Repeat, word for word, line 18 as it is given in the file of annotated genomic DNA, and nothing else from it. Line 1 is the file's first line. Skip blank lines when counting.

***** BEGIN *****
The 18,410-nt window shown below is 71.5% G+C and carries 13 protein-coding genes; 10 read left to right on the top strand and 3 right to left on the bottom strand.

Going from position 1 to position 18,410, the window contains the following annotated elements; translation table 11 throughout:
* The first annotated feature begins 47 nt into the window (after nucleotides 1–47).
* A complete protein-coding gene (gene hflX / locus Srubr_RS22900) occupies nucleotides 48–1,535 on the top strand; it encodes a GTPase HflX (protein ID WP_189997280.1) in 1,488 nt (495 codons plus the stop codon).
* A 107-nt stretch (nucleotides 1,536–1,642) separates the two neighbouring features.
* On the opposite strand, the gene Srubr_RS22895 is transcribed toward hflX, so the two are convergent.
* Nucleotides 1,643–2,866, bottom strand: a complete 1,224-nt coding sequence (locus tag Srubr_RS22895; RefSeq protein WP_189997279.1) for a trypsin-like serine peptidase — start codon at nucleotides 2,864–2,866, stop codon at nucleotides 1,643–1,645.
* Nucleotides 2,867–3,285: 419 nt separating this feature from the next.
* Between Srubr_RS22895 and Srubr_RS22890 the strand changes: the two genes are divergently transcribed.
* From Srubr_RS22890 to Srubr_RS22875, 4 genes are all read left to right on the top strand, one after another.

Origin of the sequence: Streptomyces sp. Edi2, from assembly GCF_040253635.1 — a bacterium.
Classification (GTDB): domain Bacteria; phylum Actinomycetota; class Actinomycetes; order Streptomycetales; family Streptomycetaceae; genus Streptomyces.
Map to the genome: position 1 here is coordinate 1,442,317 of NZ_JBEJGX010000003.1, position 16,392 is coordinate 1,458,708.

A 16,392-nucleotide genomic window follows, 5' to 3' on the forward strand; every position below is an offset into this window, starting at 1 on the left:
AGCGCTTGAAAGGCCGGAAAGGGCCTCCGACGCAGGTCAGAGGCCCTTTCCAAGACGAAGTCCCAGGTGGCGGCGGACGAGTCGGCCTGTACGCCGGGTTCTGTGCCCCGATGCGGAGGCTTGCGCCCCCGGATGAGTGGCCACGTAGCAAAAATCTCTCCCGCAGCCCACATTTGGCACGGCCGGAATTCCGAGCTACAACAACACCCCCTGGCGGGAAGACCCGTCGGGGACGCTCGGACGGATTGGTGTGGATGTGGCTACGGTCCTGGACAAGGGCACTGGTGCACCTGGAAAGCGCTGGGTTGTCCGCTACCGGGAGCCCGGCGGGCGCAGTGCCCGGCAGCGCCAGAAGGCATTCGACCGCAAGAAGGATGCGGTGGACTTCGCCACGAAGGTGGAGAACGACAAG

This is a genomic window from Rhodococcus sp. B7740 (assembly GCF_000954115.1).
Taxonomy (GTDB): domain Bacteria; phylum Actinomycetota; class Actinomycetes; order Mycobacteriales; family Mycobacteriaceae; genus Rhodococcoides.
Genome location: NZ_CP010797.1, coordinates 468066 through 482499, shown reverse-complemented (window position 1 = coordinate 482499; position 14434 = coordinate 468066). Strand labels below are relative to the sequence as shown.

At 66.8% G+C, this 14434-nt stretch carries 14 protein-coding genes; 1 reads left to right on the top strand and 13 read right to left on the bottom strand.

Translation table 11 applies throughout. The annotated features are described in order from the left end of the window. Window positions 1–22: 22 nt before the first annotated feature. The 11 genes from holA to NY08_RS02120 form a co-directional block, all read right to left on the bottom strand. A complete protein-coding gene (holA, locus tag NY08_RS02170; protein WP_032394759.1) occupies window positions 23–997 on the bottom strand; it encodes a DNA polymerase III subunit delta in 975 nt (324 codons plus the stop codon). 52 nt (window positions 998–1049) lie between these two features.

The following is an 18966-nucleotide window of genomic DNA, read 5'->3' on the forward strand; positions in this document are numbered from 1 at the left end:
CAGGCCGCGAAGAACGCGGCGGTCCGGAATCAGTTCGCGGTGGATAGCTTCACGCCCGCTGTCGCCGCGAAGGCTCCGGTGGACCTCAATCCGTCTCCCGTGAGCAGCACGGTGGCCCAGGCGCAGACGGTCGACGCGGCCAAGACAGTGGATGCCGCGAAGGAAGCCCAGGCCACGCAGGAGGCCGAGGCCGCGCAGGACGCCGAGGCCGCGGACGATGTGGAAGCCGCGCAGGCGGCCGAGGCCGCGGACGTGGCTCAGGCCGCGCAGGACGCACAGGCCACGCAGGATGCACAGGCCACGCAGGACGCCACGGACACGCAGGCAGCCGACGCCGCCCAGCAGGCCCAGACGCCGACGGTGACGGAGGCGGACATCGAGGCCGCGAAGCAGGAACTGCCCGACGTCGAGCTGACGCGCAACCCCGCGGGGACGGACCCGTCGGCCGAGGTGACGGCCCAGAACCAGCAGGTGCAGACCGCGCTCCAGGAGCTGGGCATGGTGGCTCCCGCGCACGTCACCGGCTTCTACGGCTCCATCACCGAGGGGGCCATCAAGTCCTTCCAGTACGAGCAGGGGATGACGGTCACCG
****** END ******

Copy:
Genome location: NZ_CP010797.1, coordinates 468066 through 482499, shown reverse-complemented (window position 1 = coordinate 482499; position 14434 = coordinate 468066). Strand labels below are relative to the sequence as shown.